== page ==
Postpericardiotomy Syndrome Medication

Updated: Dec 27, 2017
  • Author: M Silvana Horenstein, MD; Chief Editor: Howard S Weber, MD, FSCAI  more...
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Medication

Medication Summary

The mainstay of medical therapy is use of anti-inflammatory agents. Various drugs are available; all have similar efficacy. Corticosteroids are often used in more severe or refractory cases. Corticosteroids have resulted in rapid improvement in clinical symptoms and decrease in antiheart antibodies.

No evidence suggests that steroids administered prior to cardiopulmonary bypass reduce the risk of developing postpericardiotomy syndrome. [21] One case has been reported of low-dose methotrexate used in postpericardiotomy syndrome refractory to standard therapy [38] ; however, this has not been further supported.

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Anti-inflammatory agents

Class Summary

These agents decrease inflammatory responses and interfere with systemic events leading to inflammation.

Aspirin (Anacin, Ascriptin, Bayer Aspirin, Bayer Buffered Aspirin)

First-line medication for patients with PPS. Inhibits prostaglandin synthesis, which prevents formation of platelet-aggregating thromboxane A2.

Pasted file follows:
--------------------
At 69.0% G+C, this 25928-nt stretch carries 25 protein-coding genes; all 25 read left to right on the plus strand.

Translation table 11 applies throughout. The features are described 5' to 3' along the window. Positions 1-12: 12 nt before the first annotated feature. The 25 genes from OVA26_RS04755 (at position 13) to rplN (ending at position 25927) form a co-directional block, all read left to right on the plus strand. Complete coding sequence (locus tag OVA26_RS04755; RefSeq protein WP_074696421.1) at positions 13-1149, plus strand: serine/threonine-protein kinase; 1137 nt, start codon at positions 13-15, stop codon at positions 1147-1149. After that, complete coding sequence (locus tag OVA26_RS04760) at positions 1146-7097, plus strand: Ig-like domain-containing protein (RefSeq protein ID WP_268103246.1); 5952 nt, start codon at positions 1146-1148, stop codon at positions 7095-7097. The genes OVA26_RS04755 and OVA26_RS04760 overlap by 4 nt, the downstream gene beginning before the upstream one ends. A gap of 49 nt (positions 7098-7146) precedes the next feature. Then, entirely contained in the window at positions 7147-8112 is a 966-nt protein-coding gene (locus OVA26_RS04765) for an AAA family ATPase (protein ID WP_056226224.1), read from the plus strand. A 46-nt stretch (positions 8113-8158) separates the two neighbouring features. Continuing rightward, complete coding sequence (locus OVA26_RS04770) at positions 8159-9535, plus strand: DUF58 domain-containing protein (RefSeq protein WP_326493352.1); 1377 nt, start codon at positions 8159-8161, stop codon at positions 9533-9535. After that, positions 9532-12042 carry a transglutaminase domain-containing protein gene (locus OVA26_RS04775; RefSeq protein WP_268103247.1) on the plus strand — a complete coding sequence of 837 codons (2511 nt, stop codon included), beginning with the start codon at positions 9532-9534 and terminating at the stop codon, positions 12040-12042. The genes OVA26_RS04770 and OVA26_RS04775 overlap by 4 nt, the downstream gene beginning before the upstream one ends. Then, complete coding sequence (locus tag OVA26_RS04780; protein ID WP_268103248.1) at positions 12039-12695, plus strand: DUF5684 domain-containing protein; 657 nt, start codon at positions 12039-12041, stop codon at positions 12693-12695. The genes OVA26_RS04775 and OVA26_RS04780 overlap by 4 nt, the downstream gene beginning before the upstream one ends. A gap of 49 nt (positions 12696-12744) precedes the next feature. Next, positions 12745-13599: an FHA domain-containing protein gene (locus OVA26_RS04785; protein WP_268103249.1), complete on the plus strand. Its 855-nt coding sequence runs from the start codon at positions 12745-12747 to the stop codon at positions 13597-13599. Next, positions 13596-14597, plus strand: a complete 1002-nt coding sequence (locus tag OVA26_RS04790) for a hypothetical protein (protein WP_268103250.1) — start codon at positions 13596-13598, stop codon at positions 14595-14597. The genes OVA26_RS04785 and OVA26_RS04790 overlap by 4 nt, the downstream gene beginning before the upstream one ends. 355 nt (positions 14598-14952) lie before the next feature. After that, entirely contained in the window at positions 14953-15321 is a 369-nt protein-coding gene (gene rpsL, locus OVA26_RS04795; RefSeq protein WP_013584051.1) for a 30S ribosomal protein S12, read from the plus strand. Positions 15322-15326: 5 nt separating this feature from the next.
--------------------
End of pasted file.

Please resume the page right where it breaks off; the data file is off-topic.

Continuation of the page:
Indomethacin (Indocin)

Nonsteroidal anti-inflammatory medication often used as a first-line drug in PPS. Rapidly absorbed; metabolism occurs in liver by demethylation, deacetylation, and glucuronide conjugation; inhibits prostaglandin synthesis.

Prednisone (Deltasone, Orasone, Sterapred)

May decrease inflammation by reversing increased capillary permeability and suppressing PMN activity. Usually reserved for treating more severe cases or relapses. May also be used as a first-line drug. Corticosteroid use has been shown to result in faster resolution of symptoms than other therapies.

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